And it’s January now … time to start sending out more arrows.

“Stuff” so far this year:

– A phone chat and photo-taking with a local magazine was scheduled then cancelled because of a post-code issue of just not being ‘local’ enough. Ah well.

– Sent a press release to a properly local magazine to see if I can get something in there. Let’s see. Never heard back from the other properly local magazine approached in November.

– First library visit is on Saturday. Need to prepare. Thank you Dawn Finch for your awesome (and, for me, timely!) post on what School (and other) Librarians hope to get from an author visit.

– First class visit on Tuesday. Need to prepare!

– Penciled in a school visit for World Book Day. Fingers crossed Senior Management will approve my fee!

– Did a start-of-year books-sold tally: smidgen over 200 copies flogged between the launch on November 6 and December 31! Awesome.

As I get down to the nitty-gritty of sales and marketing over the long term, this blog is reverting to a bi-weekly affair: hopefully there’ll be news a-plenty to share!

Thanks for reading – and Happy 2015!!


5 Shades of Green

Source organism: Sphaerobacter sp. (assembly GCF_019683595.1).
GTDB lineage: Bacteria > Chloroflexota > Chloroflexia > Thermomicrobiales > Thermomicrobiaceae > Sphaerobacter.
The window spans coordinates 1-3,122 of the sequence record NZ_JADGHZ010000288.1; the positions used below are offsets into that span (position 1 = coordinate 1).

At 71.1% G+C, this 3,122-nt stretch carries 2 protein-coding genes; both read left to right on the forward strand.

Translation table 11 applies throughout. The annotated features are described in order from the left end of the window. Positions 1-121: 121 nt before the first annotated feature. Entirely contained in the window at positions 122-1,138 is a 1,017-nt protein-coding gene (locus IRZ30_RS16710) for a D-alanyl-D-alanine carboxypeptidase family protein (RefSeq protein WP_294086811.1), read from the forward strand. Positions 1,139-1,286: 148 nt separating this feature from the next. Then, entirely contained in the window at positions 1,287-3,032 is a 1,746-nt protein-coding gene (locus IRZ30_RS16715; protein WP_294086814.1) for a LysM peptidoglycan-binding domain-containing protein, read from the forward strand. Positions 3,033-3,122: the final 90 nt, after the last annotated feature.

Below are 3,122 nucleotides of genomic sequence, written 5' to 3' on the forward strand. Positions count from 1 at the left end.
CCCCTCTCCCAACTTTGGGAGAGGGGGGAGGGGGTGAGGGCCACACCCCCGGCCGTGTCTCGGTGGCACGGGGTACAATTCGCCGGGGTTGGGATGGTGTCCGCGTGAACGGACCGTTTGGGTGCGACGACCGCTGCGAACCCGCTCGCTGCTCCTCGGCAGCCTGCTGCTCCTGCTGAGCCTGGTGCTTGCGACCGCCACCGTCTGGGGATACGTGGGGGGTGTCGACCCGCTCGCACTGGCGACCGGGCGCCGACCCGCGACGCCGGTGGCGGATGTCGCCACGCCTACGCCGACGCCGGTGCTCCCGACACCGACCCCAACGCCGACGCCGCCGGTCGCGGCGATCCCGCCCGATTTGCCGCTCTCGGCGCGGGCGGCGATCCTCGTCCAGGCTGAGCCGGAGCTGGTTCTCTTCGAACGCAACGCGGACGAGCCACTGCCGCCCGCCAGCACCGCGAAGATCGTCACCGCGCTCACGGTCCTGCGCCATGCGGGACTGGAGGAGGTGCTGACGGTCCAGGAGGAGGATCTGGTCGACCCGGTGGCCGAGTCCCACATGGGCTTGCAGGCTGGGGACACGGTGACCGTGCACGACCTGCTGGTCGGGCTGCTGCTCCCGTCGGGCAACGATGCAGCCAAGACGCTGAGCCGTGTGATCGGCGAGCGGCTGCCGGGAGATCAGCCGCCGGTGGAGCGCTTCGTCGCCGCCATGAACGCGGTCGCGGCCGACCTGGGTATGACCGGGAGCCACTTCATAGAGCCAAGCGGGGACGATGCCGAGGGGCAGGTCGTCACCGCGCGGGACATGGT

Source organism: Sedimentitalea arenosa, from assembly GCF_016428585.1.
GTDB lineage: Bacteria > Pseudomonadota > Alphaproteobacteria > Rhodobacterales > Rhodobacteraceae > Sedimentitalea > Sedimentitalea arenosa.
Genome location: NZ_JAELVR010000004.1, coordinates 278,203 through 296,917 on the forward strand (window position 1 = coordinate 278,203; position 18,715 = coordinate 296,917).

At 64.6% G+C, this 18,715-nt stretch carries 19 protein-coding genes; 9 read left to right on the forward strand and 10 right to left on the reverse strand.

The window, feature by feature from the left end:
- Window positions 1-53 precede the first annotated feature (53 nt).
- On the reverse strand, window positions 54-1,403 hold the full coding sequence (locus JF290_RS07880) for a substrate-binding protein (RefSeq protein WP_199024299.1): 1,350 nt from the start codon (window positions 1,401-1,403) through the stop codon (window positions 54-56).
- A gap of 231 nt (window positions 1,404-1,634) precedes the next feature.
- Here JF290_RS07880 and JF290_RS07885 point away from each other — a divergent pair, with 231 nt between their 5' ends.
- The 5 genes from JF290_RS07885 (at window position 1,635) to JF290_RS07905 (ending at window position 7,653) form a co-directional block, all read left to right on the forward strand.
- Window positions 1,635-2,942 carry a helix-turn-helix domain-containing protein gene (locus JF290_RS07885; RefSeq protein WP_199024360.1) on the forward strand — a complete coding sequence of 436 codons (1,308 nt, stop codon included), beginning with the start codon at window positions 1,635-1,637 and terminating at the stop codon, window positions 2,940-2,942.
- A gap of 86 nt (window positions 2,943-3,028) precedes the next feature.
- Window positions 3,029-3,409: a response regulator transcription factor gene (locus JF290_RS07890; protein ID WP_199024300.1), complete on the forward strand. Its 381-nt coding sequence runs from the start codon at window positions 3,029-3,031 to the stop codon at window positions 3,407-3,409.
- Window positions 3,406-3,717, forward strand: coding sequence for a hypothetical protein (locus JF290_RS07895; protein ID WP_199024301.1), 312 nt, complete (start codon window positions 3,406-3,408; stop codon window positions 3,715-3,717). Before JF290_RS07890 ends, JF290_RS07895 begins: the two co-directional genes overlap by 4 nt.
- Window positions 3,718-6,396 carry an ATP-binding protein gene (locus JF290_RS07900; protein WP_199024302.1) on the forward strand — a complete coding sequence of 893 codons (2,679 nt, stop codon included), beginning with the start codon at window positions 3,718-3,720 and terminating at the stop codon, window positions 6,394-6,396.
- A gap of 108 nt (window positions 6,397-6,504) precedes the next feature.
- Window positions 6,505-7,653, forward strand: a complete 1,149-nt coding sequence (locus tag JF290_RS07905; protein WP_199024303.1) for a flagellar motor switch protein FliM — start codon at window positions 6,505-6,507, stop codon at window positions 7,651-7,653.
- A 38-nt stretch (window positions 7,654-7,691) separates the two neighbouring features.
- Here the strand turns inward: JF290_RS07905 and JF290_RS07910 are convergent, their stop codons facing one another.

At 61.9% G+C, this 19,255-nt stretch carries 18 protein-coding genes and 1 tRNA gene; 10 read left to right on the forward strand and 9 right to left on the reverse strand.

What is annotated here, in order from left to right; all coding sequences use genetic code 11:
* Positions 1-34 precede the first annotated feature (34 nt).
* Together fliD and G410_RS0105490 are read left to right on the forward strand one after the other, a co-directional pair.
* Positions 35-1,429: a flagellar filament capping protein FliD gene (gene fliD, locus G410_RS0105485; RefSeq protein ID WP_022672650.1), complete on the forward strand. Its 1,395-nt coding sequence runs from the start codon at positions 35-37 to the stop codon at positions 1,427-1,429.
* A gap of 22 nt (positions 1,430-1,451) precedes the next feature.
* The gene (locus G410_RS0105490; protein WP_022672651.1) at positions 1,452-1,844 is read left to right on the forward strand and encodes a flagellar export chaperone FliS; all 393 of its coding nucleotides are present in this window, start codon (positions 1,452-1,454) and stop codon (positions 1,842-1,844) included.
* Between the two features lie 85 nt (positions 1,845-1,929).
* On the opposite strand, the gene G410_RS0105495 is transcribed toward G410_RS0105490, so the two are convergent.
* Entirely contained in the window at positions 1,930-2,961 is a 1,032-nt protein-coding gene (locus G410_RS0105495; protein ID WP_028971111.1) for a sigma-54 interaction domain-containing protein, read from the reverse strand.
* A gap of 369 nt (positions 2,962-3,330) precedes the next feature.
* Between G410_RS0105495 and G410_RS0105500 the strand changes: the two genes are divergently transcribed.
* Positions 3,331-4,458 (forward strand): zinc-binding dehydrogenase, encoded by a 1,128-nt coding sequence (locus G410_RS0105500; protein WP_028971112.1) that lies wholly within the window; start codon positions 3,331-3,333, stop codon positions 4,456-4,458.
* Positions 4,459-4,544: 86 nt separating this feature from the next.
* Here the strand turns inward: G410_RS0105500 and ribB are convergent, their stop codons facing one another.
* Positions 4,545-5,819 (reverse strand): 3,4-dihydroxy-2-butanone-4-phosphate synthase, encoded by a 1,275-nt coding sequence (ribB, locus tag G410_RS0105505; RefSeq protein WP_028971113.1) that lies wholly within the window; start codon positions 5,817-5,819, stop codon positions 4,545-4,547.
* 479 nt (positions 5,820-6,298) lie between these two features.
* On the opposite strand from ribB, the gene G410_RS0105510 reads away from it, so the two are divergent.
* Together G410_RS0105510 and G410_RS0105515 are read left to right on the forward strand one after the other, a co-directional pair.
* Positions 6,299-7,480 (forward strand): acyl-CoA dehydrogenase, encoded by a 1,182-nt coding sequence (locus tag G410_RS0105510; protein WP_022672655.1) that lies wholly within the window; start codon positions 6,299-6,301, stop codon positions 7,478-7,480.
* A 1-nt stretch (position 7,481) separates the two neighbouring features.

Every (almost every?) author wants the validation of a publishing contract – an affirmation of talent from industry professionals willing to invest in their career. Since starting this self-publishing process one of those niggling, shadow parts has expected me to wake up one fine morning … covered head-to-toe in green, unable to hold back that twisted, Gollum voice any longer: “why not me?”; “I want one too”; “is it too late?”; “what must I do to get one?”. Yep, green with envy at other authors who’ve managed to secure those contracts that seem to be ever more difficult to come by. Bizarrely, the exact opposite has happened. One of the rationalisations I used for self-publishing was a vague awareness that publishers’ investment in authors doesn’t necessarily extend to a marketing/PR input. I told myself that if promotion was going to be left to me anyway then I might as well just get on with the job. But that was a vague awareness. Since going down this road I’ve come across SO MANY more stories of traditionally published authors getting little (or no) sales support. A week ago at a school Christmas fair a lovely YA author and parent bounced up and told me how she had zero marketing support and barely sold any copies of her book at all – then was dumped by her publisher a year in for not making enough sales. Grim. Because despite having three new manuscripts and the support of an outstanding, enthusiastic agent after twelve months of looking she still didn’t have a new publisher. The grass is far from greener on the published side. Another reality check has been this whole Zoella thing … not the fact she used a ghostwriter (how is that new and different from what has been happening for years and years?!) but the fact of once again witnessing that if you have an existing media profile getting a publishing contract is no biggie. A point further confirmed by a friend working in a creative industry where a string of publishing contracts for celebs are currently in negotiation. It’s enough to make any struggling writer who has spent years developing his/her craft turn Hulk green with rage and frustration! More … yesterday, I got round to reading an interview in Publishing Talk with Kit Berry, self-published author of the STONEWYLDE series. Having built up a huge fan-base Berry changed tack and signed with a traditional publisher. The article is a great insight into one self-published author’s marketing strategy … in it she also says: “Having spent so much on acquiring Stonewylde, I’m amazed Gollancz has invested so little in promoting the series.” So are publishers just getting lazy about marketing? Or has marketing become overly difficult and expensive? Personally, I have no doubt that publishers are doing what they can – while simultaneously trying to stay afloat. Publishing margins are tiny. Breaking even on a debut author is very hard. It might seem logical that promoting a book will increase its chances, but it costs bucks to promote a book – bucks that will make it even harder to break even. Conversely, publishers need the big hitters to keep the company going because otherwise they would sink. Or am I being overly naïve and green? As well as cash, good PR and marketing needs creativity. “Author Writes Book!” isn’t exactly an attention-grabbing headline. So every time a book is published (trad or otherwise) to stand out you need some kind of media ‘in’. Or a lot of hard work … which is where, I’m afraid, the author comes in. One of the biggest rationales I hear from authors who have shied away from self-publishing is “I want to spend time writing, not promoting”. Even though I’ve found the process incredibly liberating, in no way would I recommend self-publishing over a trad publishing contract … it’s just that these days anyone who wants to make a living as an author won’t be able to get away from the graft of a large amount of marketing work. Where in the past school visits were an important way for new authors to make ends meet, they are increasingly becoming a key means to getting your book out there, as well as social media – or any other tactic an author can come up with. But you will be expected to come up with something. If there are any trad published authors reading this, thinking ‘oh no, that’s not my experience at all’ – I would LOVE to hear from you!! Because I’m sure there are exceptions – and can think of a couple of books in the last months that seem to have had a lot of publisher instigated PR … In terms of UMA & IMP’s progress, this week I was at two Christmas events and sold a total of 27 books. Even though according to IngramSpark none sold through Amazon, my number did have a big spike so … go figure! Otherwise, the Wimbledon Guardian sent round a photographer to get a pic for an article due to run this week (next??), and I’ve sent out more school visit and review arrows – no hit so far! So, this is my last blog before Christmas as there probably won’t be much happening – but I’ll be back in January. Have a great holiday and best wishes for 2015! Thanks for reading, Larisa